Betting on the Wrong Horse: Alternatives
In recent years, a Chief Investment Officer of a pension plan or endowment wouldn’t dare to show up at investment conference if he couldn’t brag about his increased allocation to alternative investments. After a decade’s worth of low returns in stocks coupled with bouts of massive volatility, CIOs are steering their investments toward private equity, real estate, and especially hedge funds. They’re all saying the same thing: “we can achieve better returns with less risk by moving into alternative investments.” Just spend a few minutes googling terms like “public pension,” “alternatives,” and/or “hedge funds,” and you’ll see that everyone is headed in the same direction. The CIOs have impressive Power Point presentations to back up this decision. They can demonstrate that alternatives have outperformed conventional investments in the last decade. Even more impressively, they’ve got tables and charts that show that alternative investments are only loosely correlated to traditional stocks and bonds. In theory, this means that the volatility (a measure of risk) of their portfolio should fall.
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Let me take a minute to clarify the concept of correlation. Imagine you own two assets, A and B, that rise and fall completely in synch with one another. The combination of assets would act like a big wave, reinforcing the highs and lows because their gains and losses would occur at the same time. A and B have a correlation of 1. Now imagine that A and B rise and fall at exactly opposite times. This represents a correlation of -1, an investment nirvana because the variability of A and B cancel each other out. You’d get pure return without the hassle. In the real world, most investment correlations range between 0 and 1. Even so, as long as A and B have a correlation of less than 1, when mixed they will produce a portfolio that has lower risk than A or B alone.
Let’s return to the concerted shift by pension plans into alternatives. There’s one huge problem with this strategy: it isn’t likely to work. In fact, pension plans are likely to achieve lower returns and higher risk than they are anticipating. While the data in those Power Point presentations is correct, the conclusions are wrong. What’s missing from every one of these presentations is any analysis of what happens when everyone or almost everyone decides to do the same thing at the same time.
Suppose you were to do extensive analysis on all the horses in a race and conclude that Hedge Fund Henry is the horse to back. If only a few punters have your keen insight, the odds on Hedge Fund Henry will remain attractive even after you make the bet. However, what happens when the crowd starts to make the same wager? The odds on Henry are going to get a lot less attractive.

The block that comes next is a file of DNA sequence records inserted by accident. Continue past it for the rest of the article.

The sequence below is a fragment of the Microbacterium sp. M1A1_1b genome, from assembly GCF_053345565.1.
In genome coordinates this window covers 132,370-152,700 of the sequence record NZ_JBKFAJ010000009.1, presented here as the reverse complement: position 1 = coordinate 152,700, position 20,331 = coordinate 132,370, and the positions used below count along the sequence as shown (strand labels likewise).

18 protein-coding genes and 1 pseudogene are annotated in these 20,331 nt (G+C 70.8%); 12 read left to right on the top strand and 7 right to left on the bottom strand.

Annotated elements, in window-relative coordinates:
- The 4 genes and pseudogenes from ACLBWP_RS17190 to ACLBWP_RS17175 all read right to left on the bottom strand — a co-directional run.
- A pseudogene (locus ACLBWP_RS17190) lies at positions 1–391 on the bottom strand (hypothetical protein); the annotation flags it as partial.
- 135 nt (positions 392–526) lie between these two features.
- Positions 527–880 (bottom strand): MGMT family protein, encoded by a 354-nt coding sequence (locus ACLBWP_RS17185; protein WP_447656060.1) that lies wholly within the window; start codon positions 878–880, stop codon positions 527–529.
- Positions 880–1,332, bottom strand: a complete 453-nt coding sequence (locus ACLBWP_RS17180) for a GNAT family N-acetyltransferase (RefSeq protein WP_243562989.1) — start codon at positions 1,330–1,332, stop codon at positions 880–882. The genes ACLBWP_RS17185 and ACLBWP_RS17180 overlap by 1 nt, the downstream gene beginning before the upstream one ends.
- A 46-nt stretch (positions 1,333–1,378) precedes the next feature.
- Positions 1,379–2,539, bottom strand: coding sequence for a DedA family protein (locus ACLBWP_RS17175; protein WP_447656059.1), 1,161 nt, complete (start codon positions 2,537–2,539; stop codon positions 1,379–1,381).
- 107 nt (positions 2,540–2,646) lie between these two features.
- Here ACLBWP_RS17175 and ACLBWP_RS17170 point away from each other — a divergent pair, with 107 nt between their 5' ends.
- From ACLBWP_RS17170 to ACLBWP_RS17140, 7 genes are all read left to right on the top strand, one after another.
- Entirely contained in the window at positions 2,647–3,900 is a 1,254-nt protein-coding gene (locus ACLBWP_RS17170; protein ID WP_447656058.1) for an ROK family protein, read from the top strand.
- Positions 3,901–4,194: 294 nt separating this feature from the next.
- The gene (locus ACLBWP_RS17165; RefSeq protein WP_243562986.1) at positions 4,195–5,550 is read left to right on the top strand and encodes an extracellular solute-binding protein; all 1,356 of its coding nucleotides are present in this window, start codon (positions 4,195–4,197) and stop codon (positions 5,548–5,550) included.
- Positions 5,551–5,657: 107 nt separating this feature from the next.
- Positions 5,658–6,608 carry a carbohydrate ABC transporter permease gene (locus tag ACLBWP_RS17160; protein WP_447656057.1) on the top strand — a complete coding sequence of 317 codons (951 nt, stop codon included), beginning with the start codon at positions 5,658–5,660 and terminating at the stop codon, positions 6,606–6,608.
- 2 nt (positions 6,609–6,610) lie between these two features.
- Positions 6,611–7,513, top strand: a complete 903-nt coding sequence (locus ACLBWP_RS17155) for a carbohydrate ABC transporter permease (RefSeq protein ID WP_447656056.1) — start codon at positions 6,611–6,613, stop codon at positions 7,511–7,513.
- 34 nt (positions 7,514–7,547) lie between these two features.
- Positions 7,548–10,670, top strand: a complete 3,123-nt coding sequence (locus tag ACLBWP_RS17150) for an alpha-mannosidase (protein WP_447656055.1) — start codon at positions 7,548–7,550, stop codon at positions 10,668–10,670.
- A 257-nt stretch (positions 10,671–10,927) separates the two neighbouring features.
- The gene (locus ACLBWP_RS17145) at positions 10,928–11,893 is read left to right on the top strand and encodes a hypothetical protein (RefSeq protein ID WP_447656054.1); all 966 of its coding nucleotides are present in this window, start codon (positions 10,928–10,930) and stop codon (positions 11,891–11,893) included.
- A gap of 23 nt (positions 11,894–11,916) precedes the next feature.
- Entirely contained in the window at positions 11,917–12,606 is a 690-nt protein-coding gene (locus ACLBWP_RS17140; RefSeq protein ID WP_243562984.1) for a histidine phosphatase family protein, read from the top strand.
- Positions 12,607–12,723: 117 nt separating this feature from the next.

The same phenomenon applies when pension plans make big changes in their asset allocations. The historic data, which they so painstakingly analyzed, does not account for the impact of all the new money pouring into the new asset class and exiting the old one. If a vast swath of pension plans commit capital to alternatives, the alternative managers will be awash in cash. They will find it impossible to find attractive investments because prices for companies, real estate, emerging market debt, or distressed securities will be bid up. And in several years time, when it is time to reduce alternative exposure, all those investors simultaneously heading for the exits will depress prices. The favorable returns won’t materialize.
The historic data suggested that risk should fall if a plan commits to alternatives, as the correlation between alternatives and stocks and bonds has been low. However, the historic data doesn’t include the effect of big institutional money flowing into and out of alternatives. In other words, all those big pension plans are going to make alternatives more synchronized with one another and with the conventional markets.
I’ve seen this horse race over and over. Public pension plans discovered international stocks as a source of higher returns and diversification in the 1980s. Neither the returns nor the diversification fully materialized. Then in the 1990s, they discovered emerging market equities with even higher returns and lower correlations than international stocks. Once again, the returns evaporated and the correlations rose. Convertible Arbitrage, Large Private Equity, Opportunistic Real Estate; I could go on and on listing “new” investment opportunities that promised higher returns at lower risk.
Unless you have the courage to invest before every CIO shows up at an investment conference touting his strategic thrust into alternatives, you’re likely to be a loser in this derby. Tomorrow we’ll look at why it’s so hard to resist the alternative bet.